For Immediate Release: Wednesday, October 17, 2018
Contacts: Senator Gene Davis, firstname.lastname@example.org 801.647.8924 Steve Erickson, Citizens Education Project 801.554.9029 email@example.com
Press availability: Wednesday, October 17, 2:30 P.M. at Senate Minority Offices
Senate Leader Calls on Utah to Oppose Revival of Yucca Mt. Project
October 17, 2018 – Salt Lake City: With the U.S. Senate poised for a post-election vote to revive the moribund high-level nuclear waste repository at Yucca Mountain, Nevada (YMP), Utah State Senate Minority Leader Gene Davis (D-Salt Lake) opened a file for a resolution calling on his colleagues and Utah’s U.S. Senators to join their Nevada neighbors in opposing funding for the project.
Were the radioactive tomb to open for business, “Utah would see more road miles and more train-track miles of transportation of casks full of high-level spent fuel waste than any other state,” Senator Davis warned.
That would increase the risks that Utahns could be exposed to catastrophic releases of radiation, Senator Davis said. “The risk of exposing our communities to a radioactive release caused by an accident or by a deliberate terrorist attack is low, but it is an unacceptable gamble for the people of our state.”
The Trump Administration is proposing a $120 million budget to resume the licensing process for YMP, which was abandoned under the Obama Administration after years of study and contention.
“We’ve been down this radioactive road before, and the federal government and the nuclear industry are not to be trusted in this matter,” said Steve Erickson, of Citizens Education Project and a long-time advocate for downwinders who suffered from exposure to radioactive fallout from nuclear weapons tests. “The choice of Yucca Mountain for the nuke dump was purely political – it was known as the ‘Screw Nevada Bill’. When it comes to radioactive waste disposal, to paraphrase Benjamin Franklin, Westerners need to hang together in opposition, or we will surely hang separately,” Erickson stated.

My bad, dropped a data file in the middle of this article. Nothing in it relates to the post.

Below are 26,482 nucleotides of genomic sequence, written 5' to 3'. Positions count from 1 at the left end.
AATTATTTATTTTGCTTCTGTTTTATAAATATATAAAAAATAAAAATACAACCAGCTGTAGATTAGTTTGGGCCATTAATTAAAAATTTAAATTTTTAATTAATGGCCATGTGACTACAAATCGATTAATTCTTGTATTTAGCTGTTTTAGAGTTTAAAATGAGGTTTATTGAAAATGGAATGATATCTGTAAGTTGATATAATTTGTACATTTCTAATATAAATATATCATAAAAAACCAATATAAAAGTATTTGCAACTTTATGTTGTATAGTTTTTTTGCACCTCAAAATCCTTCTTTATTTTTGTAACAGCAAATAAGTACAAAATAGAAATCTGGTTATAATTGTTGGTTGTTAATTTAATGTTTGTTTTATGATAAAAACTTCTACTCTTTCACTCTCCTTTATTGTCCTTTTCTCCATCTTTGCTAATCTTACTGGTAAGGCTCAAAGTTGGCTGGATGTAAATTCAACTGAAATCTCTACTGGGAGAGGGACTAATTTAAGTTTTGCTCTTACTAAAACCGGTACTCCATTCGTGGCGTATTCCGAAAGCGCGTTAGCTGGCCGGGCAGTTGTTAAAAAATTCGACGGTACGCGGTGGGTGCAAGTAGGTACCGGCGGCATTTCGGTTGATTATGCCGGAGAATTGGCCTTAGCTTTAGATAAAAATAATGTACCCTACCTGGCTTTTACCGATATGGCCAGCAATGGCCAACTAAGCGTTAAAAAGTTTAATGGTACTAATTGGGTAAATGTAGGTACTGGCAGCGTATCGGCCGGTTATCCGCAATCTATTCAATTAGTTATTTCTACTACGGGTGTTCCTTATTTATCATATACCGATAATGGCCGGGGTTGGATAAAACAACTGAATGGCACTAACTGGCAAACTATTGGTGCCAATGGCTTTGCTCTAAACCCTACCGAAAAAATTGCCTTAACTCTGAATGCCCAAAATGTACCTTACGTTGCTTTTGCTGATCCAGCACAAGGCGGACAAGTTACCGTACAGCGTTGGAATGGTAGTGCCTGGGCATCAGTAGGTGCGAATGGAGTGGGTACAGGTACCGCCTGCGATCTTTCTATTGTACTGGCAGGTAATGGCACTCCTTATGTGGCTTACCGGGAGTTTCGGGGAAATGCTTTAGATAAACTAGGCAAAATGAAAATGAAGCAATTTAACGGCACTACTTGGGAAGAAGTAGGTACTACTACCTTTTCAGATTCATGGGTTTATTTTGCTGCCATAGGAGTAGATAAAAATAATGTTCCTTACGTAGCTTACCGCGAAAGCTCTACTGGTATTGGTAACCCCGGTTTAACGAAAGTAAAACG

Davis introduced a similar resolution, SJR 14, in the 2002 General Session of the Utah Legislature, but Republican leaders refused the opportunity for a Senate floor debate. Later that year, the U.S. Senate voted to move forward with the repository, but myriad hydro-geological problems with the facility, legal hurdles and political opposition brought the project to a halt.
“Utah has never benefited from nuclear power but we are continually stuck dealing with its toxic waste,” said Dr. Scott Williams, Executive Director of HEAL Utah. “The Yucca Mountain cavern is too wet and too seismically unstable, so it does not meet the scientific criteria as a deep geologic storage site for this highly radioactive material. There are other sites that do meet that criteria and other disposal strategies that are safer.”
“It’s time for Senators Hatch and Lee stand up for their constituents, acknowledge that this project is a failure, and stop throwing good money after bad,” Senator Davis said.
Map of Transportation Routes to Yucca Mountain:
U.S. General Accounting Office Summary of Yucca Mountain Repository History and Current Issues (2017)